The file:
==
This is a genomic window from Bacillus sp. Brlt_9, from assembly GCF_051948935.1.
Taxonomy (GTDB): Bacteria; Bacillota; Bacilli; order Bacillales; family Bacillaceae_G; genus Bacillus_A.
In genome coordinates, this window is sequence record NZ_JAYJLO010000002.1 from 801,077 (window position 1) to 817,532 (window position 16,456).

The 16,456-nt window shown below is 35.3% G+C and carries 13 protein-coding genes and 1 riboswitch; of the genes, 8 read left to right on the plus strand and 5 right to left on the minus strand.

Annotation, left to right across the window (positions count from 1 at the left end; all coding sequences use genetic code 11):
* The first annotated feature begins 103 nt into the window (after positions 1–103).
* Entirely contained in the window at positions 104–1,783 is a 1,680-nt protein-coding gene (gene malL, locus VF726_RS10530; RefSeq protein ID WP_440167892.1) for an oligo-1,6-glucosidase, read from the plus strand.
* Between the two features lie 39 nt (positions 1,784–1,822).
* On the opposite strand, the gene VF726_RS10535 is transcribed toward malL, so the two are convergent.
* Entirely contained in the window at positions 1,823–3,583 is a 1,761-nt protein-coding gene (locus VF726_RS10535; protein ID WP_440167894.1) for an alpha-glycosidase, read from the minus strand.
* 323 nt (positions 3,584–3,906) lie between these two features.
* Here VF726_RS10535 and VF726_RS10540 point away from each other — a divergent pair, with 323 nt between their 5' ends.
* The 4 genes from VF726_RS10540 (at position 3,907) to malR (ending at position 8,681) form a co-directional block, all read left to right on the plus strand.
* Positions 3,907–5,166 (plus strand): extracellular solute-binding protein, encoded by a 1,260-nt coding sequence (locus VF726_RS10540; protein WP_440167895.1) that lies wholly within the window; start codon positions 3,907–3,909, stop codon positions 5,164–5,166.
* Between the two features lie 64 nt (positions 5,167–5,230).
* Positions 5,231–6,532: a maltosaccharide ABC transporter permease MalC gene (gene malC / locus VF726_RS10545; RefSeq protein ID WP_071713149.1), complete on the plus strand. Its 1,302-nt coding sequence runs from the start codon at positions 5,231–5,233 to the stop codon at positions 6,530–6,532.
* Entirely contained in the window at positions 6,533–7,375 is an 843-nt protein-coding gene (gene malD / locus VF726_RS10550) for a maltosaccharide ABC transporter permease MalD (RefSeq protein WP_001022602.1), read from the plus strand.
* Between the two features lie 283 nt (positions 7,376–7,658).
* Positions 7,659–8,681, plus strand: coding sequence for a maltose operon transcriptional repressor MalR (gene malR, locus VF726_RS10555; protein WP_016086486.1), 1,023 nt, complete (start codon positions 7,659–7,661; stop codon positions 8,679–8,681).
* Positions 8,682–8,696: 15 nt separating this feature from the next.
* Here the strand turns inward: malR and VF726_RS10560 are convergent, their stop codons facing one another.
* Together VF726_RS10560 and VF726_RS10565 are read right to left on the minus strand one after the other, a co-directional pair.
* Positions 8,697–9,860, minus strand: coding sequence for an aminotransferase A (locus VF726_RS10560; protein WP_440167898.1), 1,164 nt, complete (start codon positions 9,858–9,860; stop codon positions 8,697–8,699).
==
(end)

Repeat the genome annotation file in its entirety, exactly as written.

This is a genomic window from Bacillus sp. Brlt_9, from assembly GCF_051948935.1.
Taxonomy (GTDB): Bacteria; Bacillota; Bacilli; order Bacillales; family Bacillaceae_G; genus Bacillus_A.
In genome coordinates, this window is sequence record NZ_JAYJLO010000002.1 from 801,077 (window position 1) to 817,532 (window position 16,456).

The 16,456-nt window shown below is 35.3% G+C and carries 13 protein-coding genes and 1 riboswitch; of the genes, 8 read left to right on the plus strand and 5 right to left on the minus strand.

Annotation, left to right across the window (positions count from 1 at the left end; all coding sequences use genetic code 11):
* The first annotated feature begins 103 nt into the window (after positions 1–103).
* Entirely contained in the window at positions 104–1,783 is a 1,680-nt protein-coding gene (gene malL, locus VF726_RS10530; RefSeq protein ID WP_440167892.1) for an oligo-1,6-glucosidase, read from the plus strand.
* Between the two features lie 39 nt (positions 1,784–1,822).
* On the opposite strand, the gene VF726_RS10535 is transcribed toward malL, so the two are convergent.
* Entirely contained in the window at positions 1,823–3,583 is a 1,761-nt protein-coding gene (locus VF726_RS10535; protein ID WP_440167894.1) for an alpha-glycosidase, read from the minus strand.
* 323 nt (positions 3,584–3,906) lie between these two features.
* Here VF726_RS10535 and VF726_RS10540 point away from each other — a divergent pair, with 323 nt between their 5' ends.
* The 4 genes from VF726_RS10540 (at position 3,907) to malR (ending at position 8,681) form a co-directional block, all read left to right on the plus strand.
* Positions 3,907–5,166 (plus strand): extracellular solute-binding protein, encoded by a 1,260-nt coding sequence (locus VF726_RS10540; protein WP_440167895.1) that lies wholly within the window; start codon positions 3,907–3,909, stop codon positions 5,164–5,166.
* Between the two features lie 64 nt (positions 5,167–5,230).
* Positions 5,231–6,532: a maltosaccharide ABC transporter permease MalC gene (gene malC / locus VF726_RS10545; RefSeq protein ID WP_071713149.1), complete on the plus strand. Its 1,302-nt coding sequence runs from the start codon at positions 5,231–5,233 to the stop codon at positions 6,530–6,532.
* Entirely contained in the window at positions 6,533–7,375 is an 843-nt protein-coding gene (gene malD / locus VF726_RS10550) for a maltosaccharide ABC transporter permease MalD (RefSeq protein WP_001022602.1), read from the plus strand.
* Between the two features lie 283 nt (positions 7,376–7,658).
* Positions 7,659–8,681, plus strand: coding sequence for a maltose operon transcriptional repressor MalR (gene malR, locus VF726_RS10555; protein WP_016086486.1), 1,023 nt, complete (start codon positions 7,659–7,661; stop codon positions 8,679–8,681).
* Positions 8,682–8,696: 15 nt separating this feature from the next.
* Here the strand turns inward: malR and VF726_RS10560 are convergent, their stop codons facing one another.
* Together VF726_RS10560 and VF726_RS10565 are read right to left on the minus strand one after the other, a co-directional pair.
* Positions 8,697–9,860, minus strand: coding sequence for an aminotransferase A (locus VF726_RS10560; protein WP_440167898.1), 1,164 nt, complete (start codon positions 9,858–9,860; stop codon positions 8,697–8,699).